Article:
Police seek answers regarding unidentified Long Island bodies

TEMP ORARY January 26, 2012 0

Suffolk County Police have recently released the sketch of a victim of a 1996 murder via the hands of a serial killer.

Police have released an approximate sketch of an unidentified homicide victim whose body was one of ten found along the beaches of Long Island’s Ocean Parkway. The bodies are believed to be evidence of a serial killer prowling New York, and authorities are asking anyone who recognizes the woman in the sketch to contact the Suffolk County Police Department or Crime Stoppers at 1-800-220-TIPS.

The sketch is a composite, based on the woman’s skull which was found last April and has been connected to a pair of legs discovered in 1996 on Fire Island. The police currently have no suspects in custody, but of the ten dead, only five have been identified. Identification is a vital part of homicide investigation, and the public’s help is needed.

Suffolk County Police Commissioner Richard Dormer confirmed that police are looking for a single offender in the cases of the first ten bodies, which consist of eight women believed to be escorts, a man dressed as a woman and a female toddler connected by DNA to one of the female victims. An eleventh body was found, that of 24-year-old Shannan Gilbert, whose death Dormer contends may have been the result of an accidental drowning and is unrelated to the serial killings.

Gilbert went missing under suspicious circumstances in December 2010. She worked as an escort and visited a client (with whom she’d connected through Craigslist) in a gated community on Long Island. After making a frantic 23-minute 911 call in the early morning, she was last seen by Gus Coletti, a member of the community, running down the street pursued by a black SUV, believed to belong to her driver.

It was the search for Gilbert that led to the discovery of the ten bodies. Only recently, Gilbert’s own body was found in a marshy area in Oak Beach, about six miles from the stretch of beach that has been dubbed the Long Island Serial Killer’s “dumping ground.” Her remains were found a quarter of a mile away from her personal effects – her purse, cell phone and jeans.

Gilbert’s family disagrees with Commissioner Dormer and the police department about the cause of her death. Autopsy results have yet to be returned, but the Gilberts are confident that the autopsy will contain evidence of foul play. The family has also insisted under threat of a law suit that the Suffolk County Police involve the FBI in the investigation into Gilbert’s death, calling the current investigation “clownish.”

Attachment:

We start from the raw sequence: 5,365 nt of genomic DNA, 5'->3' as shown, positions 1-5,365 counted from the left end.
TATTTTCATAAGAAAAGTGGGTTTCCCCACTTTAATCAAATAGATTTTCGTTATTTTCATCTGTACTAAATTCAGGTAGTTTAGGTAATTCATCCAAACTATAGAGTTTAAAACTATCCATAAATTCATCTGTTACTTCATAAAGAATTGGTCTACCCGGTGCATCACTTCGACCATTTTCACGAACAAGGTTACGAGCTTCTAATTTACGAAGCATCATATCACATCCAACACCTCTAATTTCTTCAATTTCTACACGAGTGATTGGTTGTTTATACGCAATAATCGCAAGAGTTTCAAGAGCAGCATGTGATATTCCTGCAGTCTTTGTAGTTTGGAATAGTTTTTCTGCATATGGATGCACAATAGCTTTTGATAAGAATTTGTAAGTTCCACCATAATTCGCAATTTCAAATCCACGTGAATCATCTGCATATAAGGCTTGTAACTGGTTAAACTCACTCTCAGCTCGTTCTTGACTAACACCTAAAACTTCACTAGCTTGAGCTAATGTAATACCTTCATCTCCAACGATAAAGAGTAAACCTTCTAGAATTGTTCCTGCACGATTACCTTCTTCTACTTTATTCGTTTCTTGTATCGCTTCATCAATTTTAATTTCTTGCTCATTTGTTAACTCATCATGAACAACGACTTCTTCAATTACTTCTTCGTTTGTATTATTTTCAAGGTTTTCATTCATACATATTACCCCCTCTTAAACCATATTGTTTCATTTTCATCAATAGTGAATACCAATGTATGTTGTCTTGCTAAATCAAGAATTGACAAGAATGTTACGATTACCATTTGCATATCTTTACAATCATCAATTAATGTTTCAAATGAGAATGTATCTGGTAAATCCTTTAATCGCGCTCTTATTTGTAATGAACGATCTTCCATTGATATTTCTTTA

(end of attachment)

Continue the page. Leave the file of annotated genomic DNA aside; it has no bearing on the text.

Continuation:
The five victims who have been identified also worked as escorts and found their clients through Craigslist. Amber Lynn Costello, 27, was last seen in September 2010 and was an experienced prostitute who met her client alone the night of her disappearance. Usually, someone accompanied Costello, or she had her clients come to her, and her roommate believes whoever killed her manipulated her into leaving the house with no form of protection.

Meghan Waterman, 22, went missing in June 2010, and left behind a 4-year-old child.

Melissa Barthelemy, 24, disappeared in July 2009, and her body was one of the first found in December 2010. Her little sister Amanda received a total of eight phone calls from a man in possession of Melissa’s cell phone. He told Amanda sexually explicit things he was doing to her sister, and called to inform her when he had killed Melissa.

Maureen Brainard-Barnes, 25, was a native of Connecticut who went to New York to meet a client in 2007 and never returned. She was last seen in Manhattan.
The victims’ families have complained that investigations of their daughters’ and sisters’ disappearances were postponed because the women worked as prostitutes. Gilbert’s family in particular has expressed that the police searched halfheartedly, at best, for her. The family substantiates this with the fact that Gilbert’s body was found hardly more than a few blocks from where she was last seen. Dormer insists that everything possible was done to find each of the victims, and that the women’s professions did not interrupt police procedure.

The Long Island killings may have occurred over 15 years, judging by the remains found in 1996. Sketches of the other unidentified victims are forthcoming. Safety precautions are advised, and anyone with information is encouraged to make contact with the Suffolk County Police or Crime Stoppers. Police sketches of the victims may be found online at apps.suffolkcounty/gov/police/gilgobeach.html

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